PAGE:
Argument

Tapped Out

Why Hugo Chávez's friends can't save his petrostate.

When Hugo Chávez announced late last year that Chinese energy companies had been awarded access to oil reserves in Venezuela's Orinoco River basin, it seemed the mercurial strongman had moved one step closer to achieving his vision of a "new world order." President Chávez seeks a United States -- el imperio, in his terms -- with its ambitions severely curtailed and hemmed in by "[stronger] new poles of world power." In a 2009 visit to China, Chávez gushed: "No one can doubt that the center of gravity of the world has shifted toward Beijing.... A new world is being born,... the multipolar world that we have all dreamed about for a long time."

The charismatic Venezuelan leader has long envisioned his country's vast natural resources fueling the emergence of that "multipolar world." Unable to unseat the United States alone, Chávez plans to combine his country's hydrocarbon might with the economic and military strength of China. In return for access to energy supplies, China has agreed to loan billions of dollars to Venezuela, accepting repayment in oil. Unmentioned are the additional inducements likely accompanying these deals. Last year, Venezuela sent its first communications satellite into space and acquired three JYL-1 aircraft radar systems, all with Beijing's generous assistance.

And it is not just China that has been active in the Latin American country. Caracas also granted Russian companies blocks in Orinoco in February, with Chávez acquiring $2.2 billion in Russian tanks and anti-aircraft missiles on credit. Since 2005, Venezuela has spent $4.4 billion on Russian weapons, including fighter jets, combat helicopters, and 100,000 Kalashnikov assault rifles. The two countries recently held joint exercises in the Caribbean, bringing the Russian navy there for the first time since the Cold War. After calling this part of a strategic alliance with Russia, Chávez snickered, "Go ahead and squeal, Yankees."

But Chávez's plan is not quite working out as he hoped -- indeed, he has discovered it takes more than handshakes and public displays to get oil out of the ground and onto the market. Venezuela's decaying oil industry and mounting domestic problems have prevented the Chávez government from effectively tapping the country's reserves, even with Chinese and Russian help. And they have forced Chávez to invite back the private energy companies he pilloried as the "overthrowers of governments" just three years ago.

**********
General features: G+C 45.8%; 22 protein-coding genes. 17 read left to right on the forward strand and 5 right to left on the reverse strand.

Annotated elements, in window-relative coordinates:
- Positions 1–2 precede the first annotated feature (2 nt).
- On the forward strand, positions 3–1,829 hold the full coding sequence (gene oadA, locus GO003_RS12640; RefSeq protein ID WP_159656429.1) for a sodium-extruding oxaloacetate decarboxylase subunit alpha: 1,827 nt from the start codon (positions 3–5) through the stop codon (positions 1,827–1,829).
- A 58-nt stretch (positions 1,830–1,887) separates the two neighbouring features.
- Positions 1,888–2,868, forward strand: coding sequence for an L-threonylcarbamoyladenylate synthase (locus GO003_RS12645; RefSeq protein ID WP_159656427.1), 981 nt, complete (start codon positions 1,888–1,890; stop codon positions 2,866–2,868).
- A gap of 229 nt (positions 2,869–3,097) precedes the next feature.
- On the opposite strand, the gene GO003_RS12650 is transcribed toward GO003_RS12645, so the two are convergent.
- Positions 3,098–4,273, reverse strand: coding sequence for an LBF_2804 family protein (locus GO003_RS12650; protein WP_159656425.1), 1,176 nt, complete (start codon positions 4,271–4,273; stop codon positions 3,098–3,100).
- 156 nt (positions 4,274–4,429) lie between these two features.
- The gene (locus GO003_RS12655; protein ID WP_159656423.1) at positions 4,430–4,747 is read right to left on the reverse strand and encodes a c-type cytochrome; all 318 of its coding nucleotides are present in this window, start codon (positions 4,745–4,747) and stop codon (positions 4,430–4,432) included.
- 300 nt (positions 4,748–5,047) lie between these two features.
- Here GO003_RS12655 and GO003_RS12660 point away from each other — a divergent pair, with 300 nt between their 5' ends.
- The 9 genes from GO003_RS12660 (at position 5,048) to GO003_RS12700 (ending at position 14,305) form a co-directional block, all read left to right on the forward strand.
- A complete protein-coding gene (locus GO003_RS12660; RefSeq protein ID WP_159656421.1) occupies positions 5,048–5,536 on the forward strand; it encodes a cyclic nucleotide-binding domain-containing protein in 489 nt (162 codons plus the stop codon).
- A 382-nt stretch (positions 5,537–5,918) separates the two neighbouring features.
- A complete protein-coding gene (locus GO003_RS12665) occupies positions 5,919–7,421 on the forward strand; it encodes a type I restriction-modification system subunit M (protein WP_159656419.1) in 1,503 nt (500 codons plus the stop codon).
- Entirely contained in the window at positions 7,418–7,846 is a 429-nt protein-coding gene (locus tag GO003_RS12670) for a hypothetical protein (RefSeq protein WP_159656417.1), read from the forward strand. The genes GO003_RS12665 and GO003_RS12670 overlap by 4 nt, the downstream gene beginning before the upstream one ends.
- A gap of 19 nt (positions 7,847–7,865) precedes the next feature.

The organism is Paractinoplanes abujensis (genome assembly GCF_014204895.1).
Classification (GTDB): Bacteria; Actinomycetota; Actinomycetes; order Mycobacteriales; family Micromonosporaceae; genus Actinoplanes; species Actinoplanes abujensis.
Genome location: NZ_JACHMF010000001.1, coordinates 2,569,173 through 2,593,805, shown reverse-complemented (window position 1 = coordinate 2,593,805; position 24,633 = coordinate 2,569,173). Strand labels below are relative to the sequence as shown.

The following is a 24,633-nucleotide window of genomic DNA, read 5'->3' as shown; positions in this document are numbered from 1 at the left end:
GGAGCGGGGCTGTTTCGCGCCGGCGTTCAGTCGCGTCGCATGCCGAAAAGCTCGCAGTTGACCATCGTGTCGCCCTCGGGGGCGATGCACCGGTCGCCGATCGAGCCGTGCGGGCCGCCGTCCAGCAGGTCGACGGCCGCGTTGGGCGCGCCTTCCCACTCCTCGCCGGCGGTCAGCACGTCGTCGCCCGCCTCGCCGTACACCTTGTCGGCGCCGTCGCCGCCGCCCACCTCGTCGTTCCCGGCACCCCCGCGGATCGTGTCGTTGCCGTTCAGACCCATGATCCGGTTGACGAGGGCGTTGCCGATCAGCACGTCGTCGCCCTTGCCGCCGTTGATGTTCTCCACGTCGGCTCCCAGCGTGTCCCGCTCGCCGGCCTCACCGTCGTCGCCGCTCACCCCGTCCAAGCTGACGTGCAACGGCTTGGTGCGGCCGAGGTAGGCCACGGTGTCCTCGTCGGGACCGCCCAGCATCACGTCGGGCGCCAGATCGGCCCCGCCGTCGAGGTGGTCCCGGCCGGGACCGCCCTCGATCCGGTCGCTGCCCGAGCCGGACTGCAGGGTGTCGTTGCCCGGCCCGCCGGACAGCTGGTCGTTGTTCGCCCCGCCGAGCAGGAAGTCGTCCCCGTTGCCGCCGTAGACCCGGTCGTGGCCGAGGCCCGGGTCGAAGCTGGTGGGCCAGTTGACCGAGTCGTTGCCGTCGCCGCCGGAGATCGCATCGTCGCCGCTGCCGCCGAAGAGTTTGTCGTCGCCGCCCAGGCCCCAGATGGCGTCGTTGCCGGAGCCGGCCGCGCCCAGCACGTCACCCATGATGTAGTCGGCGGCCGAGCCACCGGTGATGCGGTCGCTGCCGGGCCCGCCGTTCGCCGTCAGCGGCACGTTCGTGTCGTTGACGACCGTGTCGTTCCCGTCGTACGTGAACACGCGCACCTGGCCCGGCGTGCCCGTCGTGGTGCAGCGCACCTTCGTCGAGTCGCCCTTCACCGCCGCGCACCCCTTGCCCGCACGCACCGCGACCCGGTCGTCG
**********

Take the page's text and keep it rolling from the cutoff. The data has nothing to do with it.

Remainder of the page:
Venezuela's oil industry is in crisis. Mismanagement and lack of investment have caused production to fall from a high of 3.5 million barrels per day in 1998 (when Chávez was elected) to 2.5 million barrels today. With oil trading at half its peak 2008 value, el presidente's profligacy has emptied the state coffers. Blackouts are common; violent crime is rampant; and inflation is high and rising, forcing the currency's devaluation. In an ironic bit of timing, the power went out during one of Chávez's interminable televised speeches on Feb. 25, just as he started to lambaste former U.S. President George W. Bush. It flickered back on to reveal a stern Chávez glaring and being served a cup of coffee. Far from negotiating from a position of strength, Chávez needs investment and hard currency to stay in power.

The roots of his current predicament go back nearly a decade. In 2002, a coup attempt briefly removed Chávez from power. Less than a year later, in an effort to force the president to call early elections, thousands of managers and employees at PDVSA, the state oil company, shut down production and went on strike. Chávez responded by firing nearly 18,000 of them, replacing them with loyalists who swore oaths of allegiance to his government. The replacements sorely lacked the decades of experience working Venezuela's tricky oil systems that their predecessors possessed, leading to a critical shortfall in expertise.

Human capital is particularly important in Venezuela because of the nature of much of the remaining oil found there. Unlike the light, sweet crude found in West Texas, the North Sea, and Saudi Arabia, Venezuela's shallow Orinoco oil belt holds what's known as "extra-heavy oil" -- crude full of sulfur, coke, and metals. Special on-site refineries have to strip the minerals from the viscous, tarlike oil and dilute it just to make it soft enough to move via pipeline from the wellhead to a second refinery, which heats and treats the oil to remove the remaining contaminants. Only then -- after an expensive and energy-intensive upgrade -- is the oil ready for export and sale.